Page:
Welcome to the new era of stress management solutions — rage rooms. These are places designated for venting out your anger and anxiety.
There are some people who tend to be more short-tempered than others. Sometimes, it is owing to genetic traits and it may also be the result of their upbringing and childhood incidents that affected the psyche. The solutions are numerous to keep anger controlled. Some people mellow down with age while there are others who opt for professional counseling for anger management issues. However, a section also heads to the places where they can vent out their anger and stress without interruptions.
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For ages, psychologists have tried to treat people coping with anger and stress through extended counseling and they also recommend trying mind-calming techniques like medication and yoga. However, over the years, they have started experimenting with newer ways to deal with anger and resultant stress. Rage therapy is supposed to let people who are experiencing stress and anger release their pent-up emotions by smashing things.
Rage rooms allow unexpressed emotions to be expressed
Harley Therapy’s founder and clinical director Dr. Sheri Jacobson says: “Many mental health conditions stem from unexpressed emotions. If we don’t give space to these emotions, then we’ll come up against psychological difficulty. Rage and anger are no different. If we can release those emotions in safe ways, then we can provide some relief from them, in the same [way] as scratching an itch.” (Healthline)
The rage rooms are like fake living rooms with copies of furnishings and stuff. There are plenty of objects to smash through. By smashing the objects you can release your anger and there is nothing to justify to anyone. This is also called smash therapy. Similarly, you can sign up for the online scream clubs. Screaming is another way of venting out the anger inside without resorting to physical violence.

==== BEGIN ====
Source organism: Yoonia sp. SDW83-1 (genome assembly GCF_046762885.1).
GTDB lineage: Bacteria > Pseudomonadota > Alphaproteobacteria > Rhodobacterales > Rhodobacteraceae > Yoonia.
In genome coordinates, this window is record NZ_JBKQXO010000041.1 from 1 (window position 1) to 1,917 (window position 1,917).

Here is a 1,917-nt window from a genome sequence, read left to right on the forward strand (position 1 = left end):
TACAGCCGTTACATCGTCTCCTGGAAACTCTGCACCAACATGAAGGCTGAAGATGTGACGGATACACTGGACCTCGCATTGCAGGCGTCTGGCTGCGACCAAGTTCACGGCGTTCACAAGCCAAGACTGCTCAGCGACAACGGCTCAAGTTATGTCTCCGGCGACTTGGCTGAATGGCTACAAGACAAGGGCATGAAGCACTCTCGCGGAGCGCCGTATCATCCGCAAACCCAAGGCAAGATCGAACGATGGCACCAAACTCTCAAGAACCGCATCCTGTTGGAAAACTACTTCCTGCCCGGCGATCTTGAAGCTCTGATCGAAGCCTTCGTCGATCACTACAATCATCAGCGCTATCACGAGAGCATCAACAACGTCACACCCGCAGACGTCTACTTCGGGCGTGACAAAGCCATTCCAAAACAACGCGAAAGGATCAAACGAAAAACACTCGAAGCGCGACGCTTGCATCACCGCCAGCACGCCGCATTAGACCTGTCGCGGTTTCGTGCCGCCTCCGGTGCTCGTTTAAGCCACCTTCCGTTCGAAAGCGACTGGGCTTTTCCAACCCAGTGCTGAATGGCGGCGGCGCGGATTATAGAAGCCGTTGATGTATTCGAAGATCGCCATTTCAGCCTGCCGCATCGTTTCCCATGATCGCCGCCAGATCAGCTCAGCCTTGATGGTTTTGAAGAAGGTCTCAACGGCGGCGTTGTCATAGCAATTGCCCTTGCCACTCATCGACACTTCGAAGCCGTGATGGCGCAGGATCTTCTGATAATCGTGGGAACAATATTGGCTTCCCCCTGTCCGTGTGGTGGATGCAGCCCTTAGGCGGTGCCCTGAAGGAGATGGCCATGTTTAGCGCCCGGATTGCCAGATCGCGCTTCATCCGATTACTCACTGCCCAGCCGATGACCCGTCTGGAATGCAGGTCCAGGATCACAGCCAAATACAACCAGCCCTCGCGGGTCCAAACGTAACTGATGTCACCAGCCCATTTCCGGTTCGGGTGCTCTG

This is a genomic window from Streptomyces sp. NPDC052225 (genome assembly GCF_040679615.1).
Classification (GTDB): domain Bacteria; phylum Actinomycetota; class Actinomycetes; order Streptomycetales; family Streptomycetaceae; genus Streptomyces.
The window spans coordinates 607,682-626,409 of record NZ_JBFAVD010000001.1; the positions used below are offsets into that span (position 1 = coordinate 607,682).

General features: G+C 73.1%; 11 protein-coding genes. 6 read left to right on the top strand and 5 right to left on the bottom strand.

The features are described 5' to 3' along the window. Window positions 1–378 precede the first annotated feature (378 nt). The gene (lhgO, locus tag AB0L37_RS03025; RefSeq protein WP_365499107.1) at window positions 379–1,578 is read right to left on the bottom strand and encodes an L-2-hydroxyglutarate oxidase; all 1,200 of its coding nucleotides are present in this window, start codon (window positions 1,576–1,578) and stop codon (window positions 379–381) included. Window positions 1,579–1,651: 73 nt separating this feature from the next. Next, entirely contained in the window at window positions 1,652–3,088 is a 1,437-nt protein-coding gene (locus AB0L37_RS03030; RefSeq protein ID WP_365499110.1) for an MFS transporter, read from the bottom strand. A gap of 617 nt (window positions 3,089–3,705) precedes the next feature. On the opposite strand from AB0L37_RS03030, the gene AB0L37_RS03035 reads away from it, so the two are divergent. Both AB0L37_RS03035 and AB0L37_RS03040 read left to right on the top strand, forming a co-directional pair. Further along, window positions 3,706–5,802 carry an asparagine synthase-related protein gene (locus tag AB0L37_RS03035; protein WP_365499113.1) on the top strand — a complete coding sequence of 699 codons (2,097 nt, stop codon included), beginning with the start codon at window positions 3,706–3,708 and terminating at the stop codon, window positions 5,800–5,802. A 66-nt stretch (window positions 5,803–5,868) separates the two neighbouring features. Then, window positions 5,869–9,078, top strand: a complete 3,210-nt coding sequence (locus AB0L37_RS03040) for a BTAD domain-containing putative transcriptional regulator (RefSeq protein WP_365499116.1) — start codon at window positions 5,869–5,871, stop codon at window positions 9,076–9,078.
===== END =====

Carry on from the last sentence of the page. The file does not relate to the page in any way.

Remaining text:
There are some apparent benefits of using these options. In rage rooms, you can smash things without any repercussions or causing harm to anyone. There is a sense of freedom and you can vent it out freely whenever you want. You will not be judged for your acts.
However, psychologists warn that these anger-busting options may not be very useful for resolving the issues that lead to rage. At max, you get a safety valve to release the pent-up stress and rage inside.
Jacobson adds: “Venting can be helpful; however, rage is often violent and uncontrollable. Whether these practices exacerbate your feelings depends on how helpful the behavior is and whether it’s helping you address and understand the reasons you’re so angry.” (Healthline) It lets you release the pressure but can’t prevent a recurrence. A study carried out back in 1999 revealed that letting out anger and rage may actually pave the way for nurturing aggressive behavior in people.
The U.S. cities where people are coping with stressful life and situations have witnessed mushrooming of such rage rooms. In Atlanta, you get “The Break Room” and there is New York-based “The Wrecking Club”. In LA, you get “The Anger Room.” These places have gotten rave reviews but you have to understand these are not long-term solutions for coping with rage and stress. They may be able to diffuse the anger temporarily, but without a solid strategy to manage anger, recurrence is inevitable.
Psychologists suggest that people should try methods that get to the root of the anger-causing issues rather than seeking a temporary release. This may vary from one person to another. Not everyone gets angry for the same reasons and it is, therefore, natural they will need to find diverse solutions. Trying various cognitive-behavioral techniques may be useful in this regard.